torium last Tuesday night, the
University of Oregon string quartette
afforded lovers of music a real
treat. The musicians from the Uni
versity were well versed in their com
positions and played to the enjoy
ment of those present. It has been
some tim e since Ashland residents
have had the pleasure of hearing
such an able body of musicians as
those who took part in the program,
and those who were not present to
enjoy the music missed a real treat.
Compositions of foreign artists,
among them mainly Beethovan, Rub
instein and Mozart composed the
quartettes program while W agner
and Litz num bers on the piano were
The string quartette played alto
gether twelve selections while the
piano solos consisted of five parts.
Those taking part in the string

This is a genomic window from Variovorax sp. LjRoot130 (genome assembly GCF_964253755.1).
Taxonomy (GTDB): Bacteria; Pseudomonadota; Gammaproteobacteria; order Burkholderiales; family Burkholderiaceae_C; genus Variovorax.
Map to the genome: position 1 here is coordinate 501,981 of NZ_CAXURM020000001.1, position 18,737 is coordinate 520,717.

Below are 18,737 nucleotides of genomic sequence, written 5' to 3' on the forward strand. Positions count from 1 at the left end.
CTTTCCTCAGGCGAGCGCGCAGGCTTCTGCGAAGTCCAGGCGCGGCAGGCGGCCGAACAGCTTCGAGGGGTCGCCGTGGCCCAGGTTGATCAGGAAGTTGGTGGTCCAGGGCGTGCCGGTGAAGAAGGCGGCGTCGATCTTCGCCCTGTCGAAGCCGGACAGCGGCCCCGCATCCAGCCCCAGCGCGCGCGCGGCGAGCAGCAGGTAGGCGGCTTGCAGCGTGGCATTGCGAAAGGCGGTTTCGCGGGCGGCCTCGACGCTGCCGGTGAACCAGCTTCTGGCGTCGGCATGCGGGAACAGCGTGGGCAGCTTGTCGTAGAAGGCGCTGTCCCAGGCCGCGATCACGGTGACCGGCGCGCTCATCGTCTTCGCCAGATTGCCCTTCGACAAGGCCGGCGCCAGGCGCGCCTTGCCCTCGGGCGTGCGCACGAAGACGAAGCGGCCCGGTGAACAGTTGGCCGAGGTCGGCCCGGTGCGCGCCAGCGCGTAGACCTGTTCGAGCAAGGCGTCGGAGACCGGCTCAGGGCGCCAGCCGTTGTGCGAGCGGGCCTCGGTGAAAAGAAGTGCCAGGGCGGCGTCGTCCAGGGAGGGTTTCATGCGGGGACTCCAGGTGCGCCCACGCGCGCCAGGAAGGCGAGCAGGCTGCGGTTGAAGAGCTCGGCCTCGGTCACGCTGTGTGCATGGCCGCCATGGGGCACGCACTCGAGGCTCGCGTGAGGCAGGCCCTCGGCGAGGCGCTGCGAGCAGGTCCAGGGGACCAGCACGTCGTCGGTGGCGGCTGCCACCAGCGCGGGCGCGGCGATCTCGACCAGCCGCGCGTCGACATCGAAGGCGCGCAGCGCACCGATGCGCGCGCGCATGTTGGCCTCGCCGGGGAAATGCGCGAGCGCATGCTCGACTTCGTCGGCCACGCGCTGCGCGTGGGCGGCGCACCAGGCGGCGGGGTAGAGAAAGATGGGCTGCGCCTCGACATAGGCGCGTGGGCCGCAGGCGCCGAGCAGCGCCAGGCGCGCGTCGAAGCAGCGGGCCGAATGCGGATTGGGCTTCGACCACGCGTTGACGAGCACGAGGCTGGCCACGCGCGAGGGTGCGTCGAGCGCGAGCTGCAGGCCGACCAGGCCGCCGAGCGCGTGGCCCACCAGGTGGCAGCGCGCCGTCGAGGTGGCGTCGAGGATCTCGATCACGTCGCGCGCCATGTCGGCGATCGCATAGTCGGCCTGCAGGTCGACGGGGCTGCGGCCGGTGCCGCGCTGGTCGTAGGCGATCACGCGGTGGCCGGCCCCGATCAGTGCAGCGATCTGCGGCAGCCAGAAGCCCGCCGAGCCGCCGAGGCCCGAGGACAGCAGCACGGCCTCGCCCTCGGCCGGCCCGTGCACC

quartette were Rex Underwood,
violin; Delbert Moore, second violin;
Buford Roach, viola, and Miss Miriam
Little, violoncello. Dr. John J. Lands-
bury of the University of Oregon
school of music assisted at the piano.
It was the hope of those present
th at the normal school may again
present such numbers th at were pre
sented that night, and especial
mention and thanks to thos* who
had charge of the affirs are due.
-------------- 4 .--------------
W IL L NOT LOOSE CRACK TRAIN
Shasta to Continue to Run Althou *h
Some Change* in Schedule.
Ashland will not lose the present
crack Southern Pacific train, A. S.
Rosenbaum, district freight and pas
senger agent, was advised. Trains 11
and 12, known as the Shasta, will
continue to serve thus district with
some minor changes in schedule,
leaving San Francisco at 6:30 p. m.
instead of 7 :40 p. m., reaching Port
land earlier and Ashland at about the
same time as at present. The south
bound will undergo practically no